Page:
Delivering primary care in a refugee camp

Dr Marian Davis, Chair of RCGP Adolescent Health Group

I had resigned  from the practice  where I had worked for 28 years, not yet ready to give up medicine. During the late spring and summer, I spent two short spells working for Doctors of the World (Médecins du Monde- MdM)  in Northern Greece. At that time, refugees were being transferred from the closed Macedonian border to seven camps in old warehouses and factories around the  edge of the city of Thessaloniki. MdM are working in two of these camps at Oreokastro and Diovata. I was part of a multinational team of doctors, nurses, social workers and interpreters. The project is managed by MdM Greece.

Oreokastro (pictured) is in an old warehouse. There are about 240  tents pegged to the ground inside and more outside. There were 60 toilets and 30 cold showers for the approximately 2000 residents. The refugees were  mostly from Syria, but also from Iraq and Afghanistan. Most were frustrated, having been close to joining a well-established route through Europe, to a hoped-for fresh start when, as they saw it, the door was shut. Now they were stuck, living in difficult conditions, not knowing what the future might hold.

Many patients had long term conditions and, when first seen, had not had their medications for several weeks as they travelled through Turkey and across the Aegean. 

There was a limited supply of a limited number of drugs. An 80 year old woman carried empty packets of her three medications - for hypertension, Type II diabetes and hypothyroidism. We didn't have any of her drugs but having checked her BP and blood glucose, I gave her a week's supply of amlodipine, arranged to check her blood sugar on camp food in a couple of weeks, and ordered in her previous dose of thyroxine. Priorities, during my time there, were to develop a basic formulary and a patient held record.

Both camps had a number of unaccompanied minors, a particularly vulnerable group. Nineteen-year-old Ahmed was carried in to the medical room, in a blanket, by his three friends. He had been moved to Oreokastro from the border earlier that day by bus. He had collapsed suddenly and was unresponsive. All his observations were normal. I introduced myself, speaking  to him at first via the interpreter. His eyes flickered and I realised that he was understanding some of what I said. Gradually, Ahmed told me that he had left his family in Damascus on 15 February, planning to go to Germany and set up home there so that his mother, father and two younger brothers could join him. Now he didn't know what the future held. He missed his family. He felt a sense of failure and hopelessness and that somehow he had let them down. He was lost. The social worker arranged for him to help in the school that was just being established, and he joined the unaccompanied minors group in the camp.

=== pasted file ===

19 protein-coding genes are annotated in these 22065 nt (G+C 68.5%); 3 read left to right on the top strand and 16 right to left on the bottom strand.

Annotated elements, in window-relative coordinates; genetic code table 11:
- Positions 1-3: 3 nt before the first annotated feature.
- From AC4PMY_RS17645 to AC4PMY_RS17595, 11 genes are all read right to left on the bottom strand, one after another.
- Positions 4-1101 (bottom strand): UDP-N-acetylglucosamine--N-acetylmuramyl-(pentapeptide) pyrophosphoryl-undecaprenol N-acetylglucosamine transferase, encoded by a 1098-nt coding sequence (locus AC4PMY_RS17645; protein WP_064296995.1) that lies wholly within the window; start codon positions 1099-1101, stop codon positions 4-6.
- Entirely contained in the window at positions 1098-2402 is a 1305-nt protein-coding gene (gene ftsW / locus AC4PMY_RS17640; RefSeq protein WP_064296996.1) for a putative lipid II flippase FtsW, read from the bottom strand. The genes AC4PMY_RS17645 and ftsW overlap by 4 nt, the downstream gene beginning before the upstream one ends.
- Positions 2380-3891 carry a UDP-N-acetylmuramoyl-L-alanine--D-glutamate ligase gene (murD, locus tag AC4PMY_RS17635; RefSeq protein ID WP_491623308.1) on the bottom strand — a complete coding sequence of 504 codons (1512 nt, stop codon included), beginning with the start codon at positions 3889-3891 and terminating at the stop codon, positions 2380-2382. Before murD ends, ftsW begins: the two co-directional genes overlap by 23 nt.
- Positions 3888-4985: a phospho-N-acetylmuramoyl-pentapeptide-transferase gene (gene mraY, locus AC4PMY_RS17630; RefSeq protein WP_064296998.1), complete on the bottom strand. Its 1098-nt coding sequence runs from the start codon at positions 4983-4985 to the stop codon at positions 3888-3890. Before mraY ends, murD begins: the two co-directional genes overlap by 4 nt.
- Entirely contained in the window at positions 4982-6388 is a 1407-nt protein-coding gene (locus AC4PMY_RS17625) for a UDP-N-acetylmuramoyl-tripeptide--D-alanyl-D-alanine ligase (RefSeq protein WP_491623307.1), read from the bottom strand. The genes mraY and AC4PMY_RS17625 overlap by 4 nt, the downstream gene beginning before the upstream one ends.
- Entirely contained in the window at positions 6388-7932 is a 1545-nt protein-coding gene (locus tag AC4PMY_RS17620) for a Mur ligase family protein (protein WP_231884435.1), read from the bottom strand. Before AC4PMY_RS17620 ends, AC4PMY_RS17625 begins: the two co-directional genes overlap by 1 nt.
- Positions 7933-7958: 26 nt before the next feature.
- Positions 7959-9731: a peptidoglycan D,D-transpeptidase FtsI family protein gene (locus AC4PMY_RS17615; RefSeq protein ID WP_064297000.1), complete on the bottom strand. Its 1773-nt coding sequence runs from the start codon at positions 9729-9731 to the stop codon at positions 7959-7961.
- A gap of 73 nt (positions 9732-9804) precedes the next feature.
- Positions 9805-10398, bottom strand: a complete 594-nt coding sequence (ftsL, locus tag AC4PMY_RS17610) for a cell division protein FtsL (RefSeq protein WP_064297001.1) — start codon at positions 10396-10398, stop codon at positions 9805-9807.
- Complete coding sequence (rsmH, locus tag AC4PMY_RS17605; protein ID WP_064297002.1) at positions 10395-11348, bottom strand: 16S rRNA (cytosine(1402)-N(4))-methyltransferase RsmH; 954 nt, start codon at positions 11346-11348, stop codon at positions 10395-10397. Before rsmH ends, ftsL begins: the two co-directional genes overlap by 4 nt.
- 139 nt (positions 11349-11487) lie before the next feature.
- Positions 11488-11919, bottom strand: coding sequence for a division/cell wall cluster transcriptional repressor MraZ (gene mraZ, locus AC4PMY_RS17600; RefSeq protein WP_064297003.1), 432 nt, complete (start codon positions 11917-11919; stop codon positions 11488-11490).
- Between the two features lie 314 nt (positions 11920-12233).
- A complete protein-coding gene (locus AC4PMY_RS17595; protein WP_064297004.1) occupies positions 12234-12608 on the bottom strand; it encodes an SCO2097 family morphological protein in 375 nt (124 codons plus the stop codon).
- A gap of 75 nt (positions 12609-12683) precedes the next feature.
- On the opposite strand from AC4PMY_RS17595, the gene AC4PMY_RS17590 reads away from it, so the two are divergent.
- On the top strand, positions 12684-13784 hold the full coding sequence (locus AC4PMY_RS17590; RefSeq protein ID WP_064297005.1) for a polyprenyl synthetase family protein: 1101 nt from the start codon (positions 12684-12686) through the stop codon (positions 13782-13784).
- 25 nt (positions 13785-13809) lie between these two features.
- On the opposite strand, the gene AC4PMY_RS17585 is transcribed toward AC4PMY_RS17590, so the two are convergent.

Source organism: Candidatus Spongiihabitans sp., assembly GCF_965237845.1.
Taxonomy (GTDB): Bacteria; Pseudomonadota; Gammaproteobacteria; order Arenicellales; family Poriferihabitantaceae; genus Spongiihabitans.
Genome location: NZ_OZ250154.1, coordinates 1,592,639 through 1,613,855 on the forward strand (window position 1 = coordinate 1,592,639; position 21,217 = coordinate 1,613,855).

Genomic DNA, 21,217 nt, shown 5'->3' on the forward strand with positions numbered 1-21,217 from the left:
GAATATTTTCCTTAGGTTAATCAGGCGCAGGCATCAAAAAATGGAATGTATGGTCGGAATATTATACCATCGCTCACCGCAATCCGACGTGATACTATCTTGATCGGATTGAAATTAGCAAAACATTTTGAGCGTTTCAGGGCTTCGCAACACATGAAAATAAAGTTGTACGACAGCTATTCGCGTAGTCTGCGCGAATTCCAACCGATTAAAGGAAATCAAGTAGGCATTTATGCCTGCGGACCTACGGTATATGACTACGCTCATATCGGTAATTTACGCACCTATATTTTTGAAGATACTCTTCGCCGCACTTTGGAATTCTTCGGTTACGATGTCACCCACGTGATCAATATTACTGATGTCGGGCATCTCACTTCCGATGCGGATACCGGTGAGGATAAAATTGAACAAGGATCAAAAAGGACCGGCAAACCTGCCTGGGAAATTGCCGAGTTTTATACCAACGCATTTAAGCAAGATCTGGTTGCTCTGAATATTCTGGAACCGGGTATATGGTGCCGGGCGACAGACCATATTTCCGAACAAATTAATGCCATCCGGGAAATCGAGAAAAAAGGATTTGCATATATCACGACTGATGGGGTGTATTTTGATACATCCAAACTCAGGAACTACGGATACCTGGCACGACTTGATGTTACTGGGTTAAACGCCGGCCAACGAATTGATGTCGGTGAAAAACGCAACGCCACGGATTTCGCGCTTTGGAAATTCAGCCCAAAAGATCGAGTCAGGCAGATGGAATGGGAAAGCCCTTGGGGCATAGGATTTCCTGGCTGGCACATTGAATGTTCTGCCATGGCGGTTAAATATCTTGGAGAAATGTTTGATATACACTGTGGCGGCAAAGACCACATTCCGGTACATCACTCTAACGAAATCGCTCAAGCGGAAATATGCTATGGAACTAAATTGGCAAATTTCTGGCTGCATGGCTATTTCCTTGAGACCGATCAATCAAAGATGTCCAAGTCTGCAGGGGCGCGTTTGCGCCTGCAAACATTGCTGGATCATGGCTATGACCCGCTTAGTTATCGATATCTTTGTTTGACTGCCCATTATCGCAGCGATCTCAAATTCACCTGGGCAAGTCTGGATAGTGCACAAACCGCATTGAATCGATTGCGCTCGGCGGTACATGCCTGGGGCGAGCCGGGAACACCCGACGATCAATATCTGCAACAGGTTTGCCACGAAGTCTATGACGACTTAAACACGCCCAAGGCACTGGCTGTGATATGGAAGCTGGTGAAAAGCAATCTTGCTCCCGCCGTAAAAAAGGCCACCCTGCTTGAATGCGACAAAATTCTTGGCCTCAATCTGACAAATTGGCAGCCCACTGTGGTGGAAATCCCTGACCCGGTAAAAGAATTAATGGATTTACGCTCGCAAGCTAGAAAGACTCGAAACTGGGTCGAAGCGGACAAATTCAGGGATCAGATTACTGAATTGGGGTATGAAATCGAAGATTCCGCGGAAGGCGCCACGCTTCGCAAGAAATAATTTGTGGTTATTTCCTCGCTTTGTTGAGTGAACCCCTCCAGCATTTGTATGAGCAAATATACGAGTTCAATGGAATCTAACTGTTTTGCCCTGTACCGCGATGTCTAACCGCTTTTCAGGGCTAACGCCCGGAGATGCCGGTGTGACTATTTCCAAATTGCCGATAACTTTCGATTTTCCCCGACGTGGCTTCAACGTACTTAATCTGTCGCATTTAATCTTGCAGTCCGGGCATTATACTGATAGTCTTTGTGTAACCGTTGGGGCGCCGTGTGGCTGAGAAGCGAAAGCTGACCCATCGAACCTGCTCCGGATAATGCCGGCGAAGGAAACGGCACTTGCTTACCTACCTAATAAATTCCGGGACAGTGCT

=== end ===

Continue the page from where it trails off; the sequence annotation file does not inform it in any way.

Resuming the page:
Many adolescents (as with other patients) presented with psychosomatic symptoms. Aisha, aged 15, had been to the clinic on three previous occasions with abdominal pain. It was no better in spite of the medicines. She came on this day with her older sister who was worried about her. There was no obvious physical cause and examination was unremarkable. I asked her what life was like in the camp. She became tearful as she told me about living with her parents, her eight sisters and brother in two tents. She just wanted a normal life. This was told to me via an interpreter, in a room which also held a paediatrician seeing a mother and baby, a nurse dressing a  burn, and a social worker. Confidentiality was difficult to achieve.

The role of the interpreter is vital. With limited scope for investigation, an accurate history becomes fundamentally important. Another challenge, that I hadn't predicted, was the varied approach of doctors of different nationalities to treatment e.g. giving an infant with gastroenteritis  an antibiotic, antiemetic and antidiarrhoeal medicine c.f. advice and electrolyte replacement sachets. Understandably, the refugees often preferred the first approach.

I found the work challenging and rewarding - using my medical skills to assess and try and make a plan with each patient. However there was frustration when considering the bigger picture. One young man showed me the before and after pictures of his bombed house on his mobile phone. 'Do you expect us to go back there?' I had no answer.



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